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Equitable Distribution (Division of Assets and Debts)
When considering legal separation or divorce you will be required to divide all marital property and debts. It’s best that you consult an experienced and qualified family law attorney to advise you of your options and help you make informed decisions as you work your way through the South Carolina family court system during this highly emotionally charged time in your life. See more information about equitable distribution in the What You Should Know section below.

South Carolina Family Law Attorney For Equitable Distribution
The experienced divorce attorney at Victoria Law Firm strives to be the best family law attorney in South Carolina and can answer your divorce and legal separation questions, as well as guide you through the laws surrounding equitable distribution of assets, divorce and legal separation, alimony and spousal support, child support, and child custody and visitation, etc. Family Law clients in the state of South Carolina, if you are seeking legal separation or divorce, our family law divorce lawyer will help you understand South Carolina family law and your options.

Free Consultation About South Carolina Equitable Distribution (Division of Assets and Debts)
Clients in the Spartanburg, Greenville, and Anderson, South Carolina areas should call us today for a free case evaluation from our qualified family law divorce attorney for your equitable distribution and division of assets and debts during your legal separation or divorce. We will discuss your divorce questions and we always work in strict confidentiality with our Family Law clients. Call us today to discuss your divorce situation, find out what your options are for fair equitable distribution and division of assets and debts, and learn how to protect yourself and your finances.

What You Should Know About Equitable Distribution (Division of Assets and Debts) in South Carolina
Equitable distribution involves identifying financial assets like house, cars, and personal property acquired during the course of the marriage with marital funds by either party and dividing them fairly, though not always equally. It does not matter whether the asset is titled in your names, your spouse’s name, or both names. Property acquired prior to the marriage is usually not subject to distribution, however, the existence of non-marital property may affect an equitable distribution.The marital estate, which also consists of marital debts incurred during the marriage, is equitably divided between the parties as well.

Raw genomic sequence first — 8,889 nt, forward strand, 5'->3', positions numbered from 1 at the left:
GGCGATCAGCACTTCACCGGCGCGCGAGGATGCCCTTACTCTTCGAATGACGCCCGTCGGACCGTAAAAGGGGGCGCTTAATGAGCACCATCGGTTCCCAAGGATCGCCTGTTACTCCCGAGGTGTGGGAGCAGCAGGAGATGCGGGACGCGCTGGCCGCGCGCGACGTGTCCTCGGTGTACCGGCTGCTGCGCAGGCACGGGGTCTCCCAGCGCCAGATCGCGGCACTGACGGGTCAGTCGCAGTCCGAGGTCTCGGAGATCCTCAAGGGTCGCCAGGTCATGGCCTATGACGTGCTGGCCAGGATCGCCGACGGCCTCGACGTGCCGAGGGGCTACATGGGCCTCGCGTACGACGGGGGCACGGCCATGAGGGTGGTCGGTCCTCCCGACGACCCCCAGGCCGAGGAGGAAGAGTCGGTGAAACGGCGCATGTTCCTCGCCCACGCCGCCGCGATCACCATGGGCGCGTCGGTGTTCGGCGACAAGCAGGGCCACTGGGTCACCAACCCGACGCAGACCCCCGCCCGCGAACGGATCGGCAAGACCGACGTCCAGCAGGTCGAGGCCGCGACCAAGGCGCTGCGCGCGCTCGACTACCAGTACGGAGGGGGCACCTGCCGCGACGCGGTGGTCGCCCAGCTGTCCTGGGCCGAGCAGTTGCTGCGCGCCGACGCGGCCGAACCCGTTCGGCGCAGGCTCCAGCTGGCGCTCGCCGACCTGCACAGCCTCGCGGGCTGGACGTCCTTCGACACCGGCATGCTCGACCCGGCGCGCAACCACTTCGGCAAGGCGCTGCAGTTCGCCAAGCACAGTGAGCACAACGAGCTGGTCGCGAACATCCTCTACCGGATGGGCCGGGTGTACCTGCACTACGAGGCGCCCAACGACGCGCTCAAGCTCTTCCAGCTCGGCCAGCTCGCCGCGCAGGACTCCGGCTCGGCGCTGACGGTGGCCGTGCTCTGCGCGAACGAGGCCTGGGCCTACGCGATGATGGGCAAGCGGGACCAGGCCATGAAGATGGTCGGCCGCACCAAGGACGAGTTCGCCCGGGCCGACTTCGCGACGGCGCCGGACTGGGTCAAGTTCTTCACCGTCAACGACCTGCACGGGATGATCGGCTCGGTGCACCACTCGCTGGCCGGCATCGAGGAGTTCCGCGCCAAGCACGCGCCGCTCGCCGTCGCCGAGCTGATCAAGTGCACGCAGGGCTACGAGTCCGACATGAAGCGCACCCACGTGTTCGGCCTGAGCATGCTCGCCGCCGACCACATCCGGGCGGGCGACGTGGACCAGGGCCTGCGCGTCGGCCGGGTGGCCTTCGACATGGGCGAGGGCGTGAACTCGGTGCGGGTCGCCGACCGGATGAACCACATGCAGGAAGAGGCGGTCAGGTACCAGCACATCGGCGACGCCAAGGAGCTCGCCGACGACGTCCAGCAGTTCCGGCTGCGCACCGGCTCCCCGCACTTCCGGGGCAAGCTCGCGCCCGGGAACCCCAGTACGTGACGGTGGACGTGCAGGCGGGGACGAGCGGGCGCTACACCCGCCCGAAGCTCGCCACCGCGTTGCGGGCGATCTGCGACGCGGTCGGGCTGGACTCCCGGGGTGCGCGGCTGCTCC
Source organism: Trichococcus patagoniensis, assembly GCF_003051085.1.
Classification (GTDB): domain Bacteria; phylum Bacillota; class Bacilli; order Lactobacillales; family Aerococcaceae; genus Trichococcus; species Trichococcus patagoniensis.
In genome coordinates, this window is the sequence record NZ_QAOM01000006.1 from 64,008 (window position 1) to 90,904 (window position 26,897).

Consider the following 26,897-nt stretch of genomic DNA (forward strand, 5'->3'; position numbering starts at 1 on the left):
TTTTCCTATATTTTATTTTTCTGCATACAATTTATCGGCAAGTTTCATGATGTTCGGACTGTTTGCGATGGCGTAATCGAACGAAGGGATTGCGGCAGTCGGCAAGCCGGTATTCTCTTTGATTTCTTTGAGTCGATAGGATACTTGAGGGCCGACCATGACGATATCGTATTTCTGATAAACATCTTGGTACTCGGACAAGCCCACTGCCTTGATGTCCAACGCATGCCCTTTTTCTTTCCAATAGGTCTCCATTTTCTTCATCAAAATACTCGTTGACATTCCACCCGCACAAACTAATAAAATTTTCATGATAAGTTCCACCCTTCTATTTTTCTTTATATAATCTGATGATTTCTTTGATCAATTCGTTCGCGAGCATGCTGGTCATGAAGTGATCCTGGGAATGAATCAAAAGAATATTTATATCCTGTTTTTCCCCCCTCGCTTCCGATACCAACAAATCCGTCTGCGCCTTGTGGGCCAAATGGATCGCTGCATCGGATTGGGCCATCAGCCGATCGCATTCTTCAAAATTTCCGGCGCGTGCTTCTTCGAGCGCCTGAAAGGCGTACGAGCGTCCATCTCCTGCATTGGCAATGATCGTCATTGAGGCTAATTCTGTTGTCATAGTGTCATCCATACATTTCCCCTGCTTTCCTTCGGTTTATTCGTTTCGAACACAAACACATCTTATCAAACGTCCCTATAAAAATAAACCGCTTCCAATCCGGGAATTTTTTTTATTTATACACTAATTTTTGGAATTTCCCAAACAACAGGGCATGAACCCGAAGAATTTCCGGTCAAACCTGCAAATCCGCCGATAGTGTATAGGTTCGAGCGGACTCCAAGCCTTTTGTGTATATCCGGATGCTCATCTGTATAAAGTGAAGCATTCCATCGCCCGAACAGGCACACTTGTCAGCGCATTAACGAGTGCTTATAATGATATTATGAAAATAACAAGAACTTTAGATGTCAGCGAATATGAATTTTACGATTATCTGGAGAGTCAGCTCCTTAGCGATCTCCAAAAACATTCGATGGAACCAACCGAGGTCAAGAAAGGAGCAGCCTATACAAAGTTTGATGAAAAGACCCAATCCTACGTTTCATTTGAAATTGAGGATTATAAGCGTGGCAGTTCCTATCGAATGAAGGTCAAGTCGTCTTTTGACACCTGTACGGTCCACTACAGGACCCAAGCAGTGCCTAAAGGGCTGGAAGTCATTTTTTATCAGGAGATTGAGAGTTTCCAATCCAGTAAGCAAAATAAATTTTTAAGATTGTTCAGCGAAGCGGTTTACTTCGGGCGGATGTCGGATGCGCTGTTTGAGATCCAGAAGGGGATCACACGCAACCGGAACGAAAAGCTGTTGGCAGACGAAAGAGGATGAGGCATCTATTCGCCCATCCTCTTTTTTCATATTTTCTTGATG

Non-marital assets typically are not considered and subject to equitable distribution. These can include inheritances, pre-marriage assets, and gifts made to either party from others. However, having an experienced divorce attorney will be helpful in figuring out which circumstances would cause some non-marital assets to become marital assets.

South Carolina Code Section 20-3-620 lists 15 factors for the Family Court to consider when dividing debts and assets, and each court will determine how much each will factor into the decision. Should you fail to protect your interests by contacting us, you could permanently waive your interest in certain marital assets and/or be ordered to keep excessive marital debts.

Some of the 15 factors the court may consider in equitable distribution include:

Length of marriage
Marital and non-marital assets
Age and health of both spouses
Child custody and child support obligations
Potential alimony and spousal support awards
Income of each spouse
Contributions made by each party
Marital misconduct by either party



Financial information you will need during your separation or divorce process in South Carolina
This list is not all inclusive. Call us today to get you started in the right direction with more information.

Checking and Savings Account Information (including bank names and account numbers and current balances)
Retirement Plans, pensions, 401(k), IRAs, etc
Money market accounts, mutual funds, stocks and bonds
Certificates of Deposit
Real estate and time share properties
Accrued vacation time for each party
Life insurance policies for both spouses
Expected tax or government refunds
Medical Savings Accounts
Valuable personal property

Personal lines of credit or loans
Loans on vehicles, boats, or other vehicles
Mortgage balances
Student loans
Family loans
Business loans
Credit cards